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Saint-Antoine-de-Viennois, Abbey of


Former central house of the Hospital Brothers of St. Anthony, Department of Isère, France, Diocese of Grenoble, formerly Archdiocese of Vienne. The foundation originated as the church of Saint-Antoine-de-la-Mothe, built to receive relics of St. anthony of egypt brought back from Constantinople by Geilen or Jocelin (107095). The abbey, entrusted to the Benedictines of montmajour (c. 1083), was erected into a Benedictine priory (1101) and consecrated (1119) by Pope CallistusII. But repeated conflicts between the Benedictines and the Antonine hospitallers, who had been founded by Gaston de Dauphiné at Saint-Antoine c. 1095, led Pope Boniface VIII in 1297 to erect a church, detached from Montmajour, into an abbey with the Antonines' Grand Master, Aymon de Montagny, as first abbot (12731316), constituting them canons regular under the Rule of St. augustine. Numerous dependent commanderies were founded in Europe; Saint-Antoine became a center of pilgrimage (14th15th centuries). Pillaged five times by the Huguenots (156290), the abbey declined, despite reforms under Brunel de Grammont (d. 1634), until Pius VI joined it to the knights of malta (177677). The abbey was suppressed during the French Revolution. The abbey church (13th15th century) now serves as a parish church; the cloister, under canons regular of the Immaculate Conception until 1901, is now occupied by a minor seminary, municipal offices, and a distillery.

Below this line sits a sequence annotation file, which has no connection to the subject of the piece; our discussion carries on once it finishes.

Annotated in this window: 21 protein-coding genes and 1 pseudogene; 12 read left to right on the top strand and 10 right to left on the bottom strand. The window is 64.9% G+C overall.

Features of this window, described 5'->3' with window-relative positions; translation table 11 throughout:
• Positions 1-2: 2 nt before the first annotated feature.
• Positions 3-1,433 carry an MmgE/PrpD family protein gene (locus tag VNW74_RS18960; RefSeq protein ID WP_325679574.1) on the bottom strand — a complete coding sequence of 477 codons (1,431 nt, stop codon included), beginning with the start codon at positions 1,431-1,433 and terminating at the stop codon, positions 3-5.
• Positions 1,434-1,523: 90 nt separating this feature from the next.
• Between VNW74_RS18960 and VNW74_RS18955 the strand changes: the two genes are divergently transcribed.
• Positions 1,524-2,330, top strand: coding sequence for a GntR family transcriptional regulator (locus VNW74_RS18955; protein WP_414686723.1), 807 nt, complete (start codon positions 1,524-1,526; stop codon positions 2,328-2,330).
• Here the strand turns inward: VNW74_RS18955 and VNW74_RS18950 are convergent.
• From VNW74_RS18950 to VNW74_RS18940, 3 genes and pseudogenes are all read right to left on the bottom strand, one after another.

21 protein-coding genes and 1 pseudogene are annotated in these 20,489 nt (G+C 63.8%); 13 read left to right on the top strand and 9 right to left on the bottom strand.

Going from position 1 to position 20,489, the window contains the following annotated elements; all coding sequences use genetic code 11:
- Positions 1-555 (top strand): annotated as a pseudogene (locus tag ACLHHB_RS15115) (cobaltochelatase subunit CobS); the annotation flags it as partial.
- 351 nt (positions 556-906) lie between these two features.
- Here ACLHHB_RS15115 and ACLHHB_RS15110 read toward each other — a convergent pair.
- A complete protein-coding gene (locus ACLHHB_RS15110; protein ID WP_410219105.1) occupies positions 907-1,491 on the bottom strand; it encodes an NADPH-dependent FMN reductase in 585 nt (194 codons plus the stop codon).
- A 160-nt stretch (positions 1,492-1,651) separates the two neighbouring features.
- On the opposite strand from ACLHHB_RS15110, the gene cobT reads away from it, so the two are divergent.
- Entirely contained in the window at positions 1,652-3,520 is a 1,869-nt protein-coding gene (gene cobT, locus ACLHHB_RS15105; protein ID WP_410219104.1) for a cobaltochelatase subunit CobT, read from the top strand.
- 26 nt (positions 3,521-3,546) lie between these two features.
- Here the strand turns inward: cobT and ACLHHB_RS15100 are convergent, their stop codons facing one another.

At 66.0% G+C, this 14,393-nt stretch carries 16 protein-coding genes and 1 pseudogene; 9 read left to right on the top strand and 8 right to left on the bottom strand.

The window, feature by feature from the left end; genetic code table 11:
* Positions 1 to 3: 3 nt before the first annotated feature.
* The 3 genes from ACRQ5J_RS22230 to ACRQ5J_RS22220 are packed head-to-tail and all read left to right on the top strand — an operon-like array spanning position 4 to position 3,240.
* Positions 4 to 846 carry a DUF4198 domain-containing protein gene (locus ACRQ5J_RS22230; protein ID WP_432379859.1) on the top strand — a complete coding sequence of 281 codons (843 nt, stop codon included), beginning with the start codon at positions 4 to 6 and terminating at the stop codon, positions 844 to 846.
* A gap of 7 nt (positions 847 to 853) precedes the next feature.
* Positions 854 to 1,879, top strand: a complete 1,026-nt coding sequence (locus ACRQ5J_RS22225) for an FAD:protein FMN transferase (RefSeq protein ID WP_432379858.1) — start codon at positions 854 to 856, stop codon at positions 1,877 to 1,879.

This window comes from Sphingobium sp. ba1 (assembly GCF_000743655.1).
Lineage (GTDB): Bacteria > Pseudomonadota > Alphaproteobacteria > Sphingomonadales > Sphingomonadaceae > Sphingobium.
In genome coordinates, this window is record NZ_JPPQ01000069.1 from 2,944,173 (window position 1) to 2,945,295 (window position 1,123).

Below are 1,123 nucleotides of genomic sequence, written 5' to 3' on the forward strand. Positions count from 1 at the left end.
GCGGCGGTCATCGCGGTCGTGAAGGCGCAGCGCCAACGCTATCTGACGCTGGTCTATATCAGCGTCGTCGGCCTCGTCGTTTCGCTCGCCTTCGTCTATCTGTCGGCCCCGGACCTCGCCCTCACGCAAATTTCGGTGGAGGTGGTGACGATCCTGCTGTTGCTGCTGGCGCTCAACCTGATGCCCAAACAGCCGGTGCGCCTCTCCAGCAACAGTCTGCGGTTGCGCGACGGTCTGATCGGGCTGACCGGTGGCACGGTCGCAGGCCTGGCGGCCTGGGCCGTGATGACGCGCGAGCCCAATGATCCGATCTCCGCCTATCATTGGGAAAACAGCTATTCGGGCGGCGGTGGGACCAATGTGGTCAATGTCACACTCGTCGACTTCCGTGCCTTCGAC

Bibliography: h. dijon, L'Église abbatiale de Saint-Antoine en Dauphiné (Grenoble 1902). l. maillet-guy, "Les Commanderies de l'ordre de St. Antoine en Dauphiné," Revue Mabillon 16 (1926) 126; 17 (1927) 218236, 352378; 18 (1928) 123, 8195. l. h. cottineau, Répertoire topobibliographique des abbayes et prieurés, 2 v. (Mâcon 193539) 2:259395. j. david, Dictionnaire d'histoire et de géographie ecclésiastiques, ed. a. baudrillart (Paris 1912) 3:733734. a. mischlewski, Lexikon für Theologie und Kirche, ed. j. hofer and k. rahner, 10 v. (2d, new ed. Freiburg 195765) 9:133.

[g. e. gingras]

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